There are a lot of options - which type of bottled water should I buy?
Bottled water is one of the most convenient methods for having a drink of water on the go, I think we can all agree on this. Bottled water is everywhere where it is convenient for consumers to purchase - in the cooler in the checkout line at grocery stores, in every convenience store, and probably handy at your local fitness center, or office break room. Most of us purchase a bottle of water when we need it, like after a run or making a pit stop on a trip and we’re a little bit thirsty. A lot of us also keep a stock of bottled water in our homes to grab on our way out the door in the morning. Next time you’re perusing the bottled water options at your local grocery store or supermarket or even the convenience store cooler take a look at where that water comes from. Manufacturers must list the type of water in the bottle. Purified, municipally sourced, or spring water are usually the heavy hitters you’ll find. Let’s take a look at what those three types of bottled water actually mean and where the water comes from.
We’ll look at the most obvious one first - municipally sourced water. I’ve bought this before in the gallon jugs during hurricane season just in case we lost power and because everyone else had cleared the shelves of every other option so my choices were limited. Municipally sourced water is exactly what it sounds like - tap water. This option is 100% safe to drink, just like the water you cook with, shower with, and brush your teeth with. I don’t know why you would seek to go out and purchase tap water in a bottle or jug unless you had to, because you have access to this exact same water directly from your sink at home. Public water systems come from a variety of sources such as surface water (lakes, rivers, streams) or groundwater (pumping the underground aquifer) and is then channeled into the local water treatment facility to make sure it is safe for the public to consume. Once the water makes it from the source into the treatment facility, it is then typically treated to have any sediment removed, filtered down further, and finally treated with chemicals like chlorine and fluoride before making it to the tap. Bottlers who use municipally sourced water have it pretty easy - all they have to do is use the water that flows freely through the local public water system and put it in the bottle or jug that you buy in the store. I’m fine with this option, but like I said - why would you want to pay for tap water?
Purified water has a few more steps in production prior to making it in the bottle, but ultimately starts its life as municipally sourced water. Most companies who sell bottled purified water will process the water further with reverse osmosis to break the water down into the bare H2O form. When processing the water with reverse osmosis, the bottler pushes the water through a series of membranes or filters to remove sediment, contaminants, and anything else that may be present in the water. This seems fine, and it is definitely safe. However, processing the water through reverse osmosis removes minerals that give the water a palatable taste and are necessary for the body. This process also decreases the pH of the water, giving it an acidic taste that most of us wouldn’t enjoy. Once the bottler “purifies” the water through reverse osmosis, they will remineralize the water by adding in specific amounts of necessary minerals like calcium, magnesium, sodium, iron, and copper to give it the taste you’re used to. These companies use specific formulas of these minerals when adding them back in so that the bottle you buy from the supermarket in Los Angeles tastes the same as the bottle you buy in New York City. The process of reverse osmosis and remineralization is safe and many companies use it, however it creates a significant amount of waste water (sometimes up to 50%). Buying purified bottled water seems like a fine option, but you’re actually just buying tap water under a different name that a bottler has taken things out of and added back in.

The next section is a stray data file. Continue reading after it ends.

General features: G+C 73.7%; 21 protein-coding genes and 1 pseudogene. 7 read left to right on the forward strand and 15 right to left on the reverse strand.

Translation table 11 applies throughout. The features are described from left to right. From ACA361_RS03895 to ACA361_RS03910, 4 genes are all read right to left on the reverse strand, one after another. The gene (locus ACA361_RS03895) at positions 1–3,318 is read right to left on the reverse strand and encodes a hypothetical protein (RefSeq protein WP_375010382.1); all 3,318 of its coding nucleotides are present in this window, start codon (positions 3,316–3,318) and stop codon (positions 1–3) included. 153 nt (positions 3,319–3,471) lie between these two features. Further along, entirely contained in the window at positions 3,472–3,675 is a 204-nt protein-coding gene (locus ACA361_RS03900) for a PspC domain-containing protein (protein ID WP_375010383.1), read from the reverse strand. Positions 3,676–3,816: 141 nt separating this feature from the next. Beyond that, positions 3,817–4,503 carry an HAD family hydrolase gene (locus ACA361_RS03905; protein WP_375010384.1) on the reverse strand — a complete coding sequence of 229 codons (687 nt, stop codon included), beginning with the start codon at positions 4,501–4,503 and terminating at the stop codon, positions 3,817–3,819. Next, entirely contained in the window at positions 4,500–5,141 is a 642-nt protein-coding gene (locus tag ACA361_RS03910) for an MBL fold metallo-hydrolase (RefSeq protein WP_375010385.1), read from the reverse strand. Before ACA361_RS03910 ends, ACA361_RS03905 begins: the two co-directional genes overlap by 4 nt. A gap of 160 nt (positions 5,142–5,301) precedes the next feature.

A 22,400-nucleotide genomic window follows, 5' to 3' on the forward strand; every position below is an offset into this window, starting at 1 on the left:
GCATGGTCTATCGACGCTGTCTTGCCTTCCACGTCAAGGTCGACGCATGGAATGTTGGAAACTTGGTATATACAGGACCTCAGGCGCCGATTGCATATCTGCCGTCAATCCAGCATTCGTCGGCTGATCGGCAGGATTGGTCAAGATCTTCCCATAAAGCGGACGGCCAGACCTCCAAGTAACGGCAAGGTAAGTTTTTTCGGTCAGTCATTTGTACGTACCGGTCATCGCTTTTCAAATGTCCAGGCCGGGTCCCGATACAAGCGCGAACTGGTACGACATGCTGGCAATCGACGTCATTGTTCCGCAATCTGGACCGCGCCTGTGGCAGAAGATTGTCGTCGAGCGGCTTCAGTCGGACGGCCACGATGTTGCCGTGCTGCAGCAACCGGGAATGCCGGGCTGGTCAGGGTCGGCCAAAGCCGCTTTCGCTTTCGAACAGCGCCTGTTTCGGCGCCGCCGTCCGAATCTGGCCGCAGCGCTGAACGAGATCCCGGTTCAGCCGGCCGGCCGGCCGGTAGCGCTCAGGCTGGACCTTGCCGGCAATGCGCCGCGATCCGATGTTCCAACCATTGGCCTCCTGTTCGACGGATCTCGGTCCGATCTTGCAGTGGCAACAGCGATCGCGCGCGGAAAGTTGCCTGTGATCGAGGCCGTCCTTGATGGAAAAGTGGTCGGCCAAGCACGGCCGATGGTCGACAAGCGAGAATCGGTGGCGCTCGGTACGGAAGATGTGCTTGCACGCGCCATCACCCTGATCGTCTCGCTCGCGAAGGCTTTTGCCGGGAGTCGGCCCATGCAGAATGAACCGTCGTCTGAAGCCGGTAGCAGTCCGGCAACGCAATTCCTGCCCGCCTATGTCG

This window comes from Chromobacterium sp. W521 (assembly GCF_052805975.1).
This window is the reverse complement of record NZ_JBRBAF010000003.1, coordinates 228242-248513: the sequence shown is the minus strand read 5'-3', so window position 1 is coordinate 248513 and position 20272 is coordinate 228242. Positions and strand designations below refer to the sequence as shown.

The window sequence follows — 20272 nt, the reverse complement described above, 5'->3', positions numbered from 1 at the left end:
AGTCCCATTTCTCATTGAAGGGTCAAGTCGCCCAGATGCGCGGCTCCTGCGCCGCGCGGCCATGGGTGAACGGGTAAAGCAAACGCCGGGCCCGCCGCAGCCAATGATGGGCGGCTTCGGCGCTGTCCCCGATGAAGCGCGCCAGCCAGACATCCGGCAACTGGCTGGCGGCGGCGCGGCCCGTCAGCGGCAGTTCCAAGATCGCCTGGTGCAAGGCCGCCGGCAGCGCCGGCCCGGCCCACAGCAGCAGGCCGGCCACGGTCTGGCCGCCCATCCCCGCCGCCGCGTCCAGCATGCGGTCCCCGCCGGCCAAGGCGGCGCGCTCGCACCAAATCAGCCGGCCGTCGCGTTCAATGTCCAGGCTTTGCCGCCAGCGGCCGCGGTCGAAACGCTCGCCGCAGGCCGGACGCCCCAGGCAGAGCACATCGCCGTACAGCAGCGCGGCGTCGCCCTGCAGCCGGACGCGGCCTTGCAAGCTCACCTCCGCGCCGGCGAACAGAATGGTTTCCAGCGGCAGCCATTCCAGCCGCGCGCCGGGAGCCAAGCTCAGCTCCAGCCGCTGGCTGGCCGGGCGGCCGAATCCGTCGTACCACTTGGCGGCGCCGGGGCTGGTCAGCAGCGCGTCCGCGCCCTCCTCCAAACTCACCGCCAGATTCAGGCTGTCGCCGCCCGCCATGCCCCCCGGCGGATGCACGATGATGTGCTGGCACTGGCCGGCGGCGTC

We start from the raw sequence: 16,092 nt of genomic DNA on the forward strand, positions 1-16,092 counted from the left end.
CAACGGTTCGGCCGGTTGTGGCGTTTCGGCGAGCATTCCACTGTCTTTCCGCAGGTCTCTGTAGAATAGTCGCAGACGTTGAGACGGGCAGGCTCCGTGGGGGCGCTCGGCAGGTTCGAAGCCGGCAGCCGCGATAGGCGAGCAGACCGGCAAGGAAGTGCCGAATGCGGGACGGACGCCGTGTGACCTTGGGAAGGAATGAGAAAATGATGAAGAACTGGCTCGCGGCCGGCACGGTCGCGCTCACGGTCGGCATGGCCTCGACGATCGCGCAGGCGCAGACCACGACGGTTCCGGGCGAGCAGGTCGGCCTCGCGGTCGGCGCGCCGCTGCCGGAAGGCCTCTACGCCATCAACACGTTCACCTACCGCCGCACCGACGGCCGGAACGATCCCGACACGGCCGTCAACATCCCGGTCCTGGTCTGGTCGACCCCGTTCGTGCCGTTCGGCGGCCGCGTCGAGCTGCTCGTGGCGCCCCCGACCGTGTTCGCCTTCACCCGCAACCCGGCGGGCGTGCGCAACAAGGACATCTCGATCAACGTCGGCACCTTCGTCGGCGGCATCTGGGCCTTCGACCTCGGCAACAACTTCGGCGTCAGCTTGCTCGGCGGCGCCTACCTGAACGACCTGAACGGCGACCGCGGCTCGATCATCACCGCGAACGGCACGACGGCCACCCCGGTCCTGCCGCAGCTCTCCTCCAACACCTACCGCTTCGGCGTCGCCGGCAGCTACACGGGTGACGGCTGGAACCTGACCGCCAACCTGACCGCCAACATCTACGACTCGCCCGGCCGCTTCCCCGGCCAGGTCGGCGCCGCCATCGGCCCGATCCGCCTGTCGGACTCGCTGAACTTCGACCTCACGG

The last heavy hitter that you’ll see when looking at your bottled water options is a spring water. A natural spring is defined as an exit point where ground water emerges from the aquifer and flows to the surface of Earth’s crust. The water in the underground aquifer comes from surface rainfall, where the water is absorbed into the ground and filters through underground layers of soil, rock, and silt before collecting in the aquifer. The water from a spring collects naturally occurring minerals (like the ones they add back into purified water) from the layers of the Earth’s crust while it is on its way down to the aquifer and when it is on its way back up at the spring source. Springs have always proven to be a source of freshwater for human beings. When harvesting the spring water, bottlers will typically process the water in a few different ways, such as UV filtration, filters, and ozonation to remove any sediment, bacteria, or impurities. These steps allow the water to be treated and safe to consume without removing the naturally occurring minerals in the water that you’d get with a purified bottled water or adding in chemicals such as chlorine that you would get with municipally sourced bottled water. This option is the most intriguing to me when I’m choosing a bottled water because the water is how it’s supposed to be without stripping it down and adding things in.
Now that we’ve run through the most common options on the shelf when you’re looking to buy bottled water, keep in mind which options might just be tap water (or glorified tap water) and which option offers you a water that’s how it is naturally supposed to be.